Here are the latest developments in global markets:
FOREX: The US dollar continued its positive move (+0.23%) versus the Japanese yen on Wednesday and is set to post the third consecutive bullish day, while the US dollar index rose by 0.29%. Pound/dollar edged down by 0.25%, whilst euro/dollar dived by 0.35% to trade near the 1.1700 psychological level. Commodity-linked currencies headed lower after Trump’s administration warned China with further tariff measures targeting $200 billion products imported from the country. Aussie/dollar tumbled by 0.91% slightly below 0.7400, while aussie/yen fell by 0.86%. Kiwi/dollar was down by 0.70% at 0.6789. Finally, dollar/loonie rose by 0.25% to 1.3142 a few hours before the Bank of Canada announces its rate decision.
STOCKS: European stocks traded significantly lower today, paring the gains of the preceding days following fresh trade threats from the US. The pan-European STOXX 600 tumbled by 1.14% and the blue-chip Euro STOXX 50 moved lower by 1.07% at 1100 GMT. The German DAX 30 retreated by 1.24% with all sectors being in the red, the French CAC 40 weakened by 1.05%, the Italian FTSE MIB fell by 1.22% and the Spanish IBEX 35 dropped by 1.13%. US stock futures were pointing to a negative open.
COMMODITIES: Oil prices were heading downwards as a global trade war could harm demand for the commodity. OPEC’s monthly report also raised demand concerns after OPEC forecasted a slowdown in 2019. West Texas Intermediate (WTI) crude oil dived by 0.86% to $73.47 per barrel, while London-based Brent plunged by 2.09% to $77.24 per barrel, erasing the previous two days of gains. Moreover, copper is one of the worst performing commodities as it dropped by 2.70%, creating a 1-year low. In precious metals, gold dipped to $1,250 per ounce, losing 0.38% on the day.
Day ahead: Bank of Canada to raise interest rates; Trade story to keep risk-off sentiment
Bank of Canada’s monetary policy will be the highlight event on the agenda today, while the US calendar is scheduled to deliver June’s PPI readings. Still, with the US President escalating trade tensions with China, investors might have less appetite to switch funds from safe havens to riskier assets.
At 1400 GMT, BoC policymakers are widely expected to raise interest rates by 25 bps to 1.50% after keeping borrowing costs unchanged since the start of the year, probably saying that encouraging economic data, including a stronger labor market and higher inflation are a sign that the economy could operate effectively under a less accommodative monetary policy. However, the question remains whether the central bank will continue to reduce stimulus in the coming months as uncertainties arising from the US trade strategy and further retaliatory measures from other regions such as China and the EU could harm the global economy. Therefore, investors will shift their focus to the rate statement published along with the decision and listen to the press conference due at 1515 GMT to figure out how the path of interest rates will develop in the future. In case the BoC adopts a dovish stance in the face of trade risks, the loonie could weaken.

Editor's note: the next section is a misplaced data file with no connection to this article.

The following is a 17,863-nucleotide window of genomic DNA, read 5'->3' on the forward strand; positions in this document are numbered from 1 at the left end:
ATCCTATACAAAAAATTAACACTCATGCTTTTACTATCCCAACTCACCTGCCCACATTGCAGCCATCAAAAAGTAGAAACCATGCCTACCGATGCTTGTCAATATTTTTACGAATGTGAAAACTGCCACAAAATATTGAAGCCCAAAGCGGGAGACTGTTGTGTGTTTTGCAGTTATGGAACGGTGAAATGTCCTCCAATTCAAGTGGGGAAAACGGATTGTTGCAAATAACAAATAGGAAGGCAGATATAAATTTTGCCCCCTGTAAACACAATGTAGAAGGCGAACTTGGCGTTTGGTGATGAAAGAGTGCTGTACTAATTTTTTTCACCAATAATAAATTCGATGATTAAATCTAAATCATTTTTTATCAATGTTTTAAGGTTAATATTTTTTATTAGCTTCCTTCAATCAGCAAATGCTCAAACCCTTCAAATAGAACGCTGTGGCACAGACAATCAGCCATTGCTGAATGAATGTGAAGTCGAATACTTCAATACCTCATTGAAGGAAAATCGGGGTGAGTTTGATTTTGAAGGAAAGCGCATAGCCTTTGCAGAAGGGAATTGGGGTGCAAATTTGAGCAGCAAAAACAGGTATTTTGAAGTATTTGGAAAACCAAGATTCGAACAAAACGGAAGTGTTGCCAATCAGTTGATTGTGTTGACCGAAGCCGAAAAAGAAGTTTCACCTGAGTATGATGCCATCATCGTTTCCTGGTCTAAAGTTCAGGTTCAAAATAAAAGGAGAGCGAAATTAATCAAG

Meanwhile in the US, firms got another threat from the White House after sources said that the US President is considering slapping additional tariffs of 10% on $200 billion goods imported from China – the biggest list of goods announced so far. With China showing no reluctance to fight back so far, markets will be eagerly waiting to see whether the fresh warnings could activate stricter countermeasures from China, a move that could boost fears that a global trade war is nowhere near to its end.
In terms of data out of the US, headline and core PPI figures for the month of June are expected to improve on a yearly basis, while May’s wholesale inventories are anticipated to grow at April’s pace. Upbeat prints could support the dollar but a potential negative response from China could overshadow any bullish sentiment in the market. Yet, it is worth noting that the greenback showed resilience against trade risks recently, posting short-lived losses.
In oil markets, the Energy Information Administration will report on US oil inventories at 1430 GMT, bringing some price volatility.
As for today’s public appearances, Bank of England’s chief Mark Carney will be speaking at a conference on the Global Financial Crisis hosted in the US at 1530 GMT, while at the same time concluding remarks by the ECB Executive Board Member Daniele Nouy at the 9th ECB Statistics Conference in Germany will be in focus as well.
A two-day NATO summit will begin today in Brussels, with NATO leaders together with Sweden and Finland, the EU Council and Commission Presidents having dinner today at 1730 GMT to discuss transatlantic relations and current security challenges. Note that the US president, who will be attending the event, is critical of his NATO allies’ defense spending plans, labelling them as inadequate.